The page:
WHEN Ela Przeklasa moved to Merthyr from Poland 12 years, she not only brought with her a husband and young child, she also brought a burning ambition to one day become a police officer.
Now, after achieving First Class Honours in the BSc (Hons)
degree in Police Sciences at the University of South Wales (USW), Ela is
waiting to hear what options are available to her as she looks for a job in the
The news of her degree is the culmination of more than a decade of hard work by the 41-year-old , who’s now a mum of three.
“Two of my sisters had moved to Wales and, being a close family, I wanted to be near to them, so we moved to Merthyr,” she explained.
“When settled I got a job in a factory, where I worked for four years, but knew I didn’t want to do that for the rest of my life and had an ambition to join the police at some time.”
While holding on to hope of joining the force, Ela knew that one on the things holding her back was her limited grasp on the English language.
“I decided that enrolling in college would help me improve my English, so joined a Public Services course at Merthyr College, as it would also give me a better understanding of how the police worked” Ela said.
While on the course Ela attended an open day at USW, and it was here that she saw what was on offer for students and realised she had the ability to do a degree, which is now needed to become an officer, and eventually join the police.
After successfully applying to USW, Ela threw herself into the study and additional aspects of the course, particularly as a Student Volunteer for South Wales Police. A major part of the course, the work saw her assisting across the Missing Persons Team, CID, and with Neighbourhood policing.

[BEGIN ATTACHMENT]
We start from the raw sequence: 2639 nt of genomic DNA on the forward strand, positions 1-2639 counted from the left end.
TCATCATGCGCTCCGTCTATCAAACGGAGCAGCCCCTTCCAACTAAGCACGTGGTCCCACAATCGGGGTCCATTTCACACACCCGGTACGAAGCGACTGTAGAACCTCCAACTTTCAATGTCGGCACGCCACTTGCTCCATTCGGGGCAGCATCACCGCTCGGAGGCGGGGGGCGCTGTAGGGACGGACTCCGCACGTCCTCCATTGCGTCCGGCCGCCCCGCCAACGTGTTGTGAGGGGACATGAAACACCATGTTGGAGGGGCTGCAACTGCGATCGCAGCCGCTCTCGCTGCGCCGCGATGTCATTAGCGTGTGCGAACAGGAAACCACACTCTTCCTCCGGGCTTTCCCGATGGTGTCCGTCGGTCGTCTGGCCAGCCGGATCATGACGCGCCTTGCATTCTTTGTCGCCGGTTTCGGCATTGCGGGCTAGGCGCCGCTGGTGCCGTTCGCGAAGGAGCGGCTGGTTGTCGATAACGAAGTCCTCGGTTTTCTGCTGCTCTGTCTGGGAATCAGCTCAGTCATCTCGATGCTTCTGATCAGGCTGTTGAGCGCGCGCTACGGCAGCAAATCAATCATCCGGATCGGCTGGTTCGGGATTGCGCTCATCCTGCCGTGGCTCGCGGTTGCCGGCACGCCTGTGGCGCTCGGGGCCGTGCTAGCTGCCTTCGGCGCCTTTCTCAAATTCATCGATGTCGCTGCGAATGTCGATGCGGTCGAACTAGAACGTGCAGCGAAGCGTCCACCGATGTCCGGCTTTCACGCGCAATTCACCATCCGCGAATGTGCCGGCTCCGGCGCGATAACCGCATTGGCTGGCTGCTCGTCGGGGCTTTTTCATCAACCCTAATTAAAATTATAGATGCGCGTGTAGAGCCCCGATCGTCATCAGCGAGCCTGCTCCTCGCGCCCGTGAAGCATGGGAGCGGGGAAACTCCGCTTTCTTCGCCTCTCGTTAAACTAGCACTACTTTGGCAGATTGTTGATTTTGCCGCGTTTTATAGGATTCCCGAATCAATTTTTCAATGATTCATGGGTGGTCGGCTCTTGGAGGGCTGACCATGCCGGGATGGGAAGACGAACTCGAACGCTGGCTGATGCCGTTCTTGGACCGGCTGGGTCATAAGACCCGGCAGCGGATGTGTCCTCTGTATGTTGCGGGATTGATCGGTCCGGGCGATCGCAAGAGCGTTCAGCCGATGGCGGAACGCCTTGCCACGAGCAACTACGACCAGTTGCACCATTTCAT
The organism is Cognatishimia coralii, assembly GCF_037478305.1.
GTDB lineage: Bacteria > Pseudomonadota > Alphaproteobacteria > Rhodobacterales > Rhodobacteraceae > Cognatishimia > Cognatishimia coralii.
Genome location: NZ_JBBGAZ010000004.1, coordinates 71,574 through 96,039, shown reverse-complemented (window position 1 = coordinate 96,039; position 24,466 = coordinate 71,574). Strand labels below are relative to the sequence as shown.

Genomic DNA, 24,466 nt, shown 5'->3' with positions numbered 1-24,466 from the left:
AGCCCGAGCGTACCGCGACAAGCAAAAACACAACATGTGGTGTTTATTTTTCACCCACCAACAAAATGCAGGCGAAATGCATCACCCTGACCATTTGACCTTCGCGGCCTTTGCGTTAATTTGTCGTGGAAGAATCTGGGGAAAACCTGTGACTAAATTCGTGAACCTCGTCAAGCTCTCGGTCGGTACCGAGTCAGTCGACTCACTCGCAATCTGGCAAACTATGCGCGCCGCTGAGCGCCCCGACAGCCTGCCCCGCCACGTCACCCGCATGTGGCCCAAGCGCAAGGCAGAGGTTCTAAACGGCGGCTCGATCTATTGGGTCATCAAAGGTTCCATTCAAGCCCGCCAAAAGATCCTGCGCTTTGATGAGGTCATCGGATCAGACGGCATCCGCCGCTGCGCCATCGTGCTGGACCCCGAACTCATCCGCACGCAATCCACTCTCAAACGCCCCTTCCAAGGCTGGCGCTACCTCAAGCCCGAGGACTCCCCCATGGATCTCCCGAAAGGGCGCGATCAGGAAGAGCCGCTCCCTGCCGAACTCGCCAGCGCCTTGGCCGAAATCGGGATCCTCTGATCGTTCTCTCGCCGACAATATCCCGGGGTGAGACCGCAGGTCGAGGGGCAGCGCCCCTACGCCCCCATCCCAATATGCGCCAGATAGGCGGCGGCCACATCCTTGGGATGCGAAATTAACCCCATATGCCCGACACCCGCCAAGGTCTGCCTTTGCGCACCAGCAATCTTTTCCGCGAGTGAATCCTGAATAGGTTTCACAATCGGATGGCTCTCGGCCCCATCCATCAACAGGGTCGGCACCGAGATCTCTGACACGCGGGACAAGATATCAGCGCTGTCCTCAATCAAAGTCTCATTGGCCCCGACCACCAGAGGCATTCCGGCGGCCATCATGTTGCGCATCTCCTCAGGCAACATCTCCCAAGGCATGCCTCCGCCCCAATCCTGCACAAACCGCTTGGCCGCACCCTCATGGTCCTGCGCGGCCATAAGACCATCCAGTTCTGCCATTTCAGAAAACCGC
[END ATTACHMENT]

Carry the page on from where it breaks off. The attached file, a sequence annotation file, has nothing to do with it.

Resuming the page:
“It was great experience to get involved directly with the force and to be able to help out, doing activities which gave me more self-confidence and insight in the policing” Ela said. “It adds a lot to the study, and highlights how the university course and volunteering with the police complement each other
“It opened my eyes to the range of possibilities where we could assist. It was and still is valuable experience which helped me decide on my dissertation subject.”
While volunteering for the crime prevention team in hospital, Ela was also able to use her native language to help detect crime.
“A lady, who could only speak Polish and was the victim of a robbery, was in hospital and needed support. I spent seven hours with her making sure that she was looked after, and she told me all about the robbery,” Ela explained.
“Being able to understand what she had said, I was able to help with the police inquiry and eventually it led to charge of the offender, and Citizens in Policing recognition from South Wales Police for the help I gave.”
Now the proud holder of a degree, Ela is looking at applying to South Wales Police this autumn for a role as a PCSO, which she hopes will be the first step to eventually becoming a detective.
And she has plenty of kind words for the people who have helped her.
“There were times when I thought about packing it all in and not continuing,” she said. “However, there were some very supportive people at USW who helped me when I was having these ups and downs, such as Academic Subject Manager Helen Martin, who helped me realise that I was capable of getting the degree, and my volunteering supervisor, PC Mike Perry from South Wales Police, for his support and guidance.”
“It’s been quite a journey, but I’m close to realising my ambition and can’t thank everyone enough for what they’ve done to help me.”